Should you be renting out individual units of a multi-housing building, such as a condominium, that becomes smoke-free, those tenants that are smokers can be grandfathered in until their lease renewal is due. You can then enlist your Anne Arundel property management company to restructure the lease to include the smoking bans according to the building’s new regulations and Maryland law.
Lastly it is important to note, that despite the cosmetic effect smoking can have on your rental property, according to the American Lung Association, smoking poses critical health hazards to those around secondhand smoke.
In multi-housing buildings, smoke can migrate from other units and common areas traveling through doorways, cracks in walls, electrical lines, plumbing, and ventilation systems, and entering another tenant’s unit causing severe respiratory issues.
Tenants with serious disabilities may find they have legal protection under the Americans with Disabilities Act and the Fair Housing Act when it comes to secondhand smoke entering their home from another unit.
This alone may incentivize landlords to keep their rentals smoke-free due to their legal obligation to take reasonable steps to prevent such harm from coming to another individual.
Debating things such as severe damage to your rental property, the increased risk of fire hazards and injury, higher insurance premiums, and ultimately the health of not only your prospective tenant but those around such person(s), landlords should take a serious look at prohibiting smoking in their rental properties.
Should you decide to designate your rental home a smoke-free residence the U.S Department of Housing and Urban Development (HUD) offers the following advice to landlords:
- Talk to prospective tenants about your smoke-free policies when showing your property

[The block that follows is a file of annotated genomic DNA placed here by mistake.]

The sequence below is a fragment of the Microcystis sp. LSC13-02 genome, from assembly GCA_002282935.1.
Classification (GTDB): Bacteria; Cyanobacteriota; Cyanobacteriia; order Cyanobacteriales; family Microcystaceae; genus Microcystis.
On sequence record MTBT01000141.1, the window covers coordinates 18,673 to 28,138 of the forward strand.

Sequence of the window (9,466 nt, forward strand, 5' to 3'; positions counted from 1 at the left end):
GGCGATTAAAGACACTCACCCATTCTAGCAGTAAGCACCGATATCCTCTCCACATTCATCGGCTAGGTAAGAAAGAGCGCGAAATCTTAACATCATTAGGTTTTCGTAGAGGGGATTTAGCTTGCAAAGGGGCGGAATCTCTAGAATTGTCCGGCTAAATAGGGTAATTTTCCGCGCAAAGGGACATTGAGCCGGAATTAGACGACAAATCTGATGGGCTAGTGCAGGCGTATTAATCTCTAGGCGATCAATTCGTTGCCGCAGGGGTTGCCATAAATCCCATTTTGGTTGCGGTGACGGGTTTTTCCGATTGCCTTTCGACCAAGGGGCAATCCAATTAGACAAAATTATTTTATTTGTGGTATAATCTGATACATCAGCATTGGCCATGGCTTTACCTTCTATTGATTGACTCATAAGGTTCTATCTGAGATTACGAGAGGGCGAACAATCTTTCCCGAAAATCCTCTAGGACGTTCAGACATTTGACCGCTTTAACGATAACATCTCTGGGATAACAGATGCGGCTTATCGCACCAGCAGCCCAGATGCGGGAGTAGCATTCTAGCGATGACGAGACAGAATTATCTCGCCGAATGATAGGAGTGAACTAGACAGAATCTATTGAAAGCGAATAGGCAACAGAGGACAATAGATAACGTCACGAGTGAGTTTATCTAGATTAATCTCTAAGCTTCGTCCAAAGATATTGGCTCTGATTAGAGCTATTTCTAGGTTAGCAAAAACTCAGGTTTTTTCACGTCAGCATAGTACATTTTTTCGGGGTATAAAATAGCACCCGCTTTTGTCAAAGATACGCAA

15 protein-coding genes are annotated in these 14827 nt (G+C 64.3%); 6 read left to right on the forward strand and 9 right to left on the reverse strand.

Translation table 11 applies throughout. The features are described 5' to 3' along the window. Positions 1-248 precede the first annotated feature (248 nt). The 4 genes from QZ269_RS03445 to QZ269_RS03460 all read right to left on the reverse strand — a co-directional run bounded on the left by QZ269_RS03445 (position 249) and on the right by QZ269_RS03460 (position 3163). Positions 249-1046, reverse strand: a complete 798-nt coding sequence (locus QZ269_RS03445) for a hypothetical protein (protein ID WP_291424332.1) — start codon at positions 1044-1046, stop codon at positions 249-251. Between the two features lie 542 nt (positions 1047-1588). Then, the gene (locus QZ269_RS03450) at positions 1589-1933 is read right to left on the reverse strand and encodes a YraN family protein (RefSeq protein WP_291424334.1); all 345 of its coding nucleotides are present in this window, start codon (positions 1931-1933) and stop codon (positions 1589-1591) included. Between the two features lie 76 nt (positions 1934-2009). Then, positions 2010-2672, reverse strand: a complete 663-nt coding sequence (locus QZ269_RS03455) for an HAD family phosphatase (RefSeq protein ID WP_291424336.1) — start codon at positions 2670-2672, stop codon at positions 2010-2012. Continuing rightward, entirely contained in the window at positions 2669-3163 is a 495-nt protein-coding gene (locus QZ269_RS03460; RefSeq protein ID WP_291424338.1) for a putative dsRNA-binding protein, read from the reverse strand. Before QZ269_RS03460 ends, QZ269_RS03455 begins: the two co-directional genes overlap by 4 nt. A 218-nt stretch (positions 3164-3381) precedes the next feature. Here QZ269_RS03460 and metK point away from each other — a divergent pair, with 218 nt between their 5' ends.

- Include no-smoking policies in lease agreements and read through the related rule(s) with your tenants as they sign their lease
- Display no-smoking signage in buildings and on your property
- Consider partnering with organizations to offer smoking cessation support to residents
- Inform tenants that if they smoke in their units, they will be financially responsible for the costs of restoring the unit
- Use the same warning and enforcement methods for smoke-free rule violations used for any other lease infractions
- Visit and inspect properties regularly
In the end, there are several reasons you may want to consider smoking bans within your rental property.
Though the choice is ultimately yours, your Anne Arundel property management group is there to help your design the perfect lease for you should you decide to prohibit smoking in your rental property.
By eliminating smoking within your rental home you not only preserve the condition of your rental home, but you may also play a role in eliminating secondhand smoke — a significant cause of residential fires and a major cause of preventable illness and death in the U.S.